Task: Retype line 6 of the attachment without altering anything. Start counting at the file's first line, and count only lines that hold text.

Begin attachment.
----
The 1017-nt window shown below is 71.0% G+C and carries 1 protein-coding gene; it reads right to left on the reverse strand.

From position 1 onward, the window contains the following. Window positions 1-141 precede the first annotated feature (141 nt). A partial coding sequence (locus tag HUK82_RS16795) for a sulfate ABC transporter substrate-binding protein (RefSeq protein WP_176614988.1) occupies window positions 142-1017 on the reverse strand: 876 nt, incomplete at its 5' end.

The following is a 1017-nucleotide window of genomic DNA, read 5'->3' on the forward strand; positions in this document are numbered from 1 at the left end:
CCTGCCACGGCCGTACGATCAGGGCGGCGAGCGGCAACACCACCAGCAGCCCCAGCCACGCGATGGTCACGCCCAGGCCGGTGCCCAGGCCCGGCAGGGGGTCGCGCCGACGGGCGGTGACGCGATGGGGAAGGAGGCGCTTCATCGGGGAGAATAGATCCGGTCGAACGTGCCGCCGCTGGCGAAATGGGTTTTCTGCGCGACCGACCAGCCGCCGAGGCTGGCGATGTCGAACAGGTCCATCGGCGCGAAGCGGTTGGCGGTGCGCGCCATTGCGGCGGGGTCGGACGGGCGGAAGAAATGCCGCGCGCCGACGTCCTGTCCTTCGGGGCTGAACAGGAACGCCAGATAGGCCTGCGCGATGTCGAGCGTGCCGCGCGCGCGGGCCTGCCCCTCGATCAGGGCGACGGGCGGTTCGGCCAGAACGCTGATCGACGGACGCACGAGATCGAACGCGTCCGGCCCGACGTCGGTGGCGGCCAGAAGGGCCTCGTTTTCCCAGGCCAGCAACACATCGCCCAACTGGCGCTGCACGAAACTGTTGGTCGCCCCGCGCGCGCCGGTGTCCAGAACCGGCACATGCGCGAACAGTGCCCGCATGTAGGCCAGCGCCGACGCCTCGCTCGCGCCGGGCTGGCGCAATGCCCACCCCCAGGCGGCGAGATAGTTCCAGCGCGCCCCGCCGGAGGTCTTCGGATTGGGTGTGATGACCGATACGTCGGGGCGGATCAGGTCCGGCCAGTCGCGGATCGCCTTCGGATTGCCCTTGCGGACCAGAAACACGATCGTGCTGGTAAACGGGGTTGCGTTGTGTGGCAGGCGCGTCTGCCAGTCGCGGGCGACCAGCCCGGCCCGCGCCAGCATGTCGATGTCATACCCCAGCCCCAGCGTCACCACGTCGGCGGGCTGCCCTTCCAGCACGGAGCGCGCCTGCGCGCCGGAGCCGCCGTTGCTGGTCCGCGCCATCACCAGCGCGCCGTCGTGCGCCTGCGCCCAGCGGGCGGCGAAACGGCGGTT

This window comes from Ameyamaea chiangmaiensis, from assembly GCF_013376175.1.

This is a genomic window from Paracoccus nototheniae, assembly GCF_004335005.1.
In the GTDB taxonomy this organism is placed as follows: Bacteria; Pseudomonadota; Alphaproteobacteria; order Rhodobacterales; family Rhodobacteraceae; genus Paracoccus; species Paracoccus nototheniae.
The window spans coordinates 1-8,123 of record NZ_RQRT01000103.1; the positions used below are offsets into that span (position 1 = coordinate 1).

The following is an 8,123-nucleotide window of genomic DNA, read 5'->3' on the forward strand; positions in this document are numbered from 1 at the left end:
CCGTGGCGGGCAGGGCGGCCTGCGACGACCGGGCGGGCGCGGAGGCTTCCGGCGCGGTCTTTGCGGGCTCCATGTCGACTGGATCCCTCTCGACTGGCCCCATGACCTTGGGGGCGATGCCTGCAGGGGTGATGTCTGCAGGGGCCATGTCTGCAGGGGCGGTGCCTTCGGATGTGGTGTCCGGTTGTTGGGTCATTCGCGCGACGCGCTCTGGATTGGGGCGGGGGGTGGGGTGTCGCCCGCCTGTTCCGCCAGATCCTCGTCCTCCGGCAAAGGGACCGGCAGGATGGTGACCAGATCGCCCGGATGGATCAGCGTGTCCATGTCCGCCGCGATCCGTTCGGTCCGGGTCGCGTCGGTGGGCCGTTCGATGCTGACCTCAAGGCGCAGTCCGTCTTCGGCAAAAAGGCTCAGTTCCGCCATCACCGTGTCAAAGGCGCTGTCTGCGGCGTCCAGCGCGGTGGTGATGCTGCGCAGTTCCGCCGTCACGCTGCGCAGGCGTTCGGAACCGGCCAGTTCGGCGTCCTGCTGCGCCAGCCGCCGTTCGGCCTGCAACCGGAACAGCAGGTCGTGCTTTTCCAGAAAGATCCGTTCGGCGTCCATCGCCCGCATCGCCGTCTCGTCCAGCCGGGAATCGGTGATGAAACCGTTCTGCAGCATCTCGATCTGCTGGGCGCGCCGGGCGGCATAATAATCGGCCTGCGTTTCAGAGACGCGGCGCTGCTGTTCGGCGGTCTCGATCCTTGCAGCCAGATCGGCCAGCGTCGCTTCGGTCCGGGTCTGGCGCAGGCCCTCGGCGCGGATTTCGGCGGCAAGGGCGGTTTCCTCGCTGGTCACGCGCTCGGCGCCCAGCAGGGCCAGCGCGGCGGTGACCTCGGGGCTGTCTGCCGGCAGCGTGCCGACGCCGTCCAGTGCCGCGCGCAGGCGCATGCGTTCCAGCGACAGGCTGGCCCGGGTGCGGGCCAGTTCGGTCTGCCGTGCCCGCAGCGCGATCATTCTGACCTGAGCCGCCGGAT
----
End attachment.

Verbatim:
This is a genomic window from Paracoccus nototheniae, assembly GCF_004335005.1.